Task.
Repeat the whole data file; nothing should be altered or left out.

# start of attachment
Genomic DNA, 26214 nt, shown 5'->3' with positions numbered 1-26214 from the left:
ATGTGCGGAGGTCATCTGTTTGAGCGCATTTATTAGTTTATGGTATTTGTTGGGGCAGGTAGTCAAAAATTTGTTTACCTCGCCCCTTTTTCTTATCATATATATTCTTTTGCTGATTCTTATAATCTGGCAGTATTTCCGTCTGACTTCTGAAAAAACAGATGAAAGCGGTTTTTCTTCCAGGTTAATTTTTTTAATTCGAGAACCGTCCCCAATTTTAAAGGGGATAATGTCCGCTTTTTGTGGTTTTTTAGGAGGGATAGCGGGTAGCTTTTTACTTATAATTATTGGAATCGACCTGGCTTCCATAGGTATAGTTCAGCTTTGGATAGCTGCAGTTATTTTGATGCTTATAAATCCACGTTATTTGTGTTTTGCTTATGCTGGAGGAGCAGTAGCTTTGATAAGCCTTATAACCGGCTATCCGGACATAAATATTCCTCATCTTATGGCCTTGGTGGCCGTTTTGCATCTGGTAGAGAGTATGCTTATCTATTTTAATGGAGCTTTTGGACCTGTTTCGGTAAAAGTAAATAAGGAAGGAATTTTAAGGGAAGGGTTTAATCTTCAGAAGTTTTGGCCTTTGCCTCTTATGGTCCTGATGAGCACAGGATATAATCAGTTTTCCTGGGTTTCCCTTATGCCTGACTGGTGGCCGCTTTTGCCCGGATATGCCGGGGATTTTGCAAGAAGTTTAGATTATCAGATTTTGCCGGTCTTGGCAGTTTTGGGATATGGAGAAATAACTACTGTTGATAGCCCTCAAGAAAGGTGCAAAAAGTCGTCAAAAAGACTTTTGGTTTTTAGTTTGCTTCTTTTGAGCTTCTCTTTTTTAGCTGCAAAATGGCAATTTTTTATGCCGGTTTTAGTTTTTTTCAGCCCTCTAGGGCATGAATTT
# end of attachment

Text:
Genomic DNA, 26214 nt, shown 5'->3' with positions numbered 1-26214 from the left:
ATGTGCGGAGGTCATCTGTTTGAGCGCATTTATTAGTTTATGGTATTTGTTGGGGCAGGTAGTCAAAAATTTGTTTACCTCGCCCCTTTTTCTTATCATATATATTCTTTTGCTGATTCTTATAATCTGGCAGTATTTCCGTCTGACTTCTGAAAAAACAGATGAAAGCGGTTTTTCTTCCAGGTTAATTTTTTTAATTCGAGAACCGTCCCCAATTTTAAAGGGGATAATGTCCGCTTTTTGTGGTTTTTTAGGAGGGATAGCGGGTAGCTTTTTACTTATAATTATTGGAATCGACCTGGCTTCCATAGGTATAGTTCAGCTTTGGATAGCTGCAGTTATTTTGATGCTTATAAATCCACGTTATTTGTGTTTTGCTTATGCTGGAGGAGCAGTAGCTTTGATAAGCCTTATAACCGGCTATCCGGACATAAATATTCCTCATCTTATGGCCTTGGTGGCCGTTTTGCATCTGGTAGAGAGTATGCTTATCTATTTTAATGGAGCTTTTGGACCTGTTTCGGTAAAAGTAAATAAGGAAGGAATTTTAAGGGAAGGGTTTAATCTTCAGAAGTTTTGGCCTTTGCCTCTTATGGTCCTGATGAGCACAGGATATAATCAGTTTTCCTGGGTTTCCCTTATGCCTGACTGGTGGCCGCTTTTGCCCGGATATGCCGGGGATTTTGCAAGAAGTTTAGATTATCAGATTTTGCCGGTCTTGGCAGTTTTGGGATATGGAGAAATAACTACTGTTGATAGCCCTCAAGAAAGGTGCAAAAAGTCGTCAAAAAGACTTTTGGTTTTTAGTTTGCTTCTTTTGAGCTTCTCTTTTTTAGCTGCAAAATGGCAATTTTTTATGCCGGTTTTAGTTTTTTTCAGCCCTCTAGGGCATGAATTT